D-MOSS is a dengue fever early warning system for Vietnam being developed by a consortium led by HR Wallingford and sponsored by the UK Space Agency’s International Partnership Programme. It will give beneficiaries several months advance warning of likely outbreaks of dengue fever. The system will also include a water assessment module that will provide the additional benefit of improving water management in Vietnam’s transboundary river basins.
D-MOSS will be the first fully integrated dengue fever forecasting system incorporating Earth Observation (EO) data and seasonal climate forecasts to issue dengue warnings on a routine basis.
The challenge : Before 1970 only nine countries had experienced severe dengue epidemics. Today the disease is endemic in 141 countries, affecting 390 million people and with a global annual cost estimated at almost US$9 billion. Since 2000, there has been an increase of over 100% in the number of cases of dengue fever in Vietnam, and there is currently no system for forecasting future dengue outbreaks.
Our objective: Our objective is to develop a suite of innovative tools that will allow beneficiaries to: issue alerts for dengue and provide assessments of vector-borne disease risk under future climate and land‑use change scenarios. This will allow local communities to mobilise to eliminate mosquito-breeding sites thus reducing incidents of dengue. In combination with better outbreak response, we expect the project to contribute towards a reduction in dengue incidence over the project lifetime.
Our approach: The D-MOSS project is developing a forecasting system in which Earth Observation datasets are combined with weather forecasts and a hydrological model to predict the likelihood of future dengue epidemics up to eight months in advance. The D-MOSS system relies on open and non-proprietary software, where possible, and on a component-based flexible deployment into a set of platforms including cloud-based virtual storage. The D-MOSS project started in February 2018 and will end in February 2021. At the end of June 2019 we will be delivering D-MOSS version 1.0 to the Vietnamese stakeholders.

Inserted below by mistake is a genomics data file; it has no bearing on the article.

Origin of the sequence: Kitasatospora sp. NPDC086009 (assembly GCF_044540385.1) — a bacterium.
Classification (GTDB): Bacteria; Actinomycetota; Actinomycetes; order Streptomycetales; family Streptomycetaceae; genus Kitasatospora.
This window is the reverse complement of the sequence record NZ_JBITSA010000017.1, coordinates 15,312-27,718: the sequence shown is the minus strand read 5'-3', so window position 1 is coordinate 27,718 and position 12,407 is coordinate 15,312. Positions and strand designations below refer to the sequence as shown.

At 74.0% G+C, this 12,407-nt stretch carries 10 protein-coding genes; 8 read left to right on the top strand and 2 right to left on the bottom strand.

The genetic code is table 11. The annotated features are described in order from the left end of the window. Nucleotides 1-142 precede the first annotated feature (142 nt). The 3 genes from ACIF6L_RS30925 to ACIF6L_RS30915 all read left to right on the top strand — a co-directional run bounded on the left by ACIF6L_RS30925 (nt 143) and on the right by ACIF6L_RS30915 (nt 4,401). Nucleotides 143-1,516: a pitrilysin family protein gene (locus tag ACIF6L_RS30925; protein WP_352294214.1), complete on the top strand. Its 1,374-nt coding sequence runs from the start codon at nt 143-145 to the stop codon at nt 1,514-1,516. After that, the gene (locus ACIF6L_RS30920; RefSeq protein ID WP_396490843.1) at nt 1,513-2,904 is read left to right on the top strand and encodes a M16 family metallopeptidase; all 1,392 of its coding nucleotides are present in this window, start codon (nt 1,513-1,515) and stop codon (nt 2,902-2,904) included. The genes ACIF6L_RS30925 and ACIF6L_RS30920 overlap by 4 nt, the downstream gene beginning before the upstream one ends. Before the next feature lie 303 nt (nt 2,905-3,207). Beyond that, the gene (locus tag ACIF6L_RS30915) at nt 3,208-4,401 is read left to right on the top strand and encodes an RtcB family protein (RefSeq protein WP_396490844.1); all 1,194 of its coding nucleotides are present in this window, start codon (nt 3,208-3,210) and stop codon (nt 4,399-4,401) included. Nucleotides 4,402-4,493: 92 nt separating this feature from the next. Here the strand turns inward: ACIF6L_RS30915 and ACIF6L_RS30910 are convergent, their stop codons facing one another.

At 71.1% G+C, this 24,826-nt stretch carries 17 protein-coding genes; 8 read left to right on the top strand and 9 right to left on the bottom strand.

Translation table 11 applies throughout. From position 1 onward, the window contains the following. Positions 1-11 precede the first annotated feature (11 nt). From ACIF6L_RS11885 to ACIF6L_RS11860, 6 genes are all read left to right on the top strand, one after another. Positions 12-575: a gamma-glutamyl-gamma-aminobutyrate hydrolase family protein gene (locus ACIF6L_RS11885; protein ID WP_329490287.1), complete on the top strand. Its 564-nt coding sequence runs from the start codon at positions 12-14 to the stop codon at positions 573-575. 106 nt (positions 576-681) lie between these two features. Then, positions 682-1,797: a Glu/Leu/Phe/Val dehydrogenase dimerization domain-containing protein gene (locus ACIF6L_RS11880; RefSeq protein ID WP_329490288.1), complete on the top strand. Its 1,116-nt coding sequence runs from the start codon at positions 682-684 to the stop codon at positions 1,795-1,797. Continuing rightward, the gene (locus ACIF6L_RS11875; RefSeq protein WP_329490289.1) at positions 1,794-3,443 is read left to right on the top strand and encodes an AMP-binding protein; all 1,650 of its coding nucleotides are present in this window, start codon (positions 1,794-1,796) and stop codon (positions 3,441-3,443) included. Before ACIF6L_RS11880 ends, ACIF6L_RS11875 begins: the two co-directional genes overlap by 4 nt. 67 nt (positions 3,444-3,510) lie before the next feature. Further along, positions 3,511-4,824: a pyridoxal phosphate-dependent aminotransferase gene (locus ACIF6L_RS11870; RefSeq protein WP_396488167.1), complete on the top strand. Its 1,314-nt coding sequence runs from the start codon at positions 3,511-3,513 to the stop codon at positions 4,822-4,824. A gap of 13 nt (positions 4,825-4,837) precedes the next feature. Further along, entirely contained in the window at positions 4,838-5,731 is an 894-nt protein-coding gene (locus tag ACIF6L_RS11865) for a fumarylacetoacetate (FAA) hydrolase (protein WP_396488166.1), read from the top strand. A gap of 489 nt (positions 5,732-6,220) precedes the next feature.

Project consortium : D-MOSS is funded by the UK Space Agency’s International Partnership Programme and led by HR Wallingford, working with the London School of Hygiene and Tropical Medicine, the UK Met Office and Oxford Policy Management in the UK, and with the following international partners: the United Nations Development Programme, the World Health Organisation, the Vietnamese Institute of Meteorology, Hydrology and Climate Change, the Pasteur Institute Ho Chi Minh City, and the National Institute of Hygiene and Epidemiology in Vietnam.
For a more detailed description of the project see here: http://eprints.hrwallingford.co.uk/1719/1/TP-059_D-MOSS-EGU-2019-R1.pdf
Speaking at the D-MOSS launch event that took place in Hanoi on the 19th March 2019, Mr Kamal Malhotra, United Nations Resident Coordinator said “Given the significant correlation between weather factors and dengue incidence, a combination of water availability forecasting and dengue outbreak prediction enabled by satellite technology is a great innovation. The project we are launching today is exciting in that it leverages global and local expertise from across disciplines and continents to harness data and experience to create early-warning systems and analytic tools that can help Viet Nam’s health systems roll-back dengue’s impacts both today and in the future.”
“The UK is an innovation powerhouse. Space technology is one of our strongest sectors and I am very pleased to see the UK Space Agency and partners introduce a novel and innovative tool to help Viet Nam to predict and respond to dengue outbreaks more confidently and efficiently. This project is evidence of the strong and continued commitment of the UK to support Viet Nam to achieve the UN Sustainable Development Goals”, highlighted by Mr Gareth Ward, Her Majesty’s Ambassador to the Socialist Republic of Viet Nam.
Darren Lumbroso, D-MOSS Project Director from HR Wallingford, said: “We are delighted to be leading this ground-breaking project where, for the first time, an Earth Observation-based forecasting system will allow decision makers to identify areas of high risk for disease epidemics before an outbreak occurs, in order to target resources so as to reduce an epidemic spreading and to increase disease control“.
Attending the launching workshop, Ms H ‘Yim Kdoh, Vice Chairman of Dak Lak Provincial People’s Committee said, “The development of an early warning system for dengue will help the province to plan and prepare resources to be ready for better respond to the disease. This is also the expectation of the health sector, the Steering Committee for Disease Prevention and the Provincial People’s Committee“.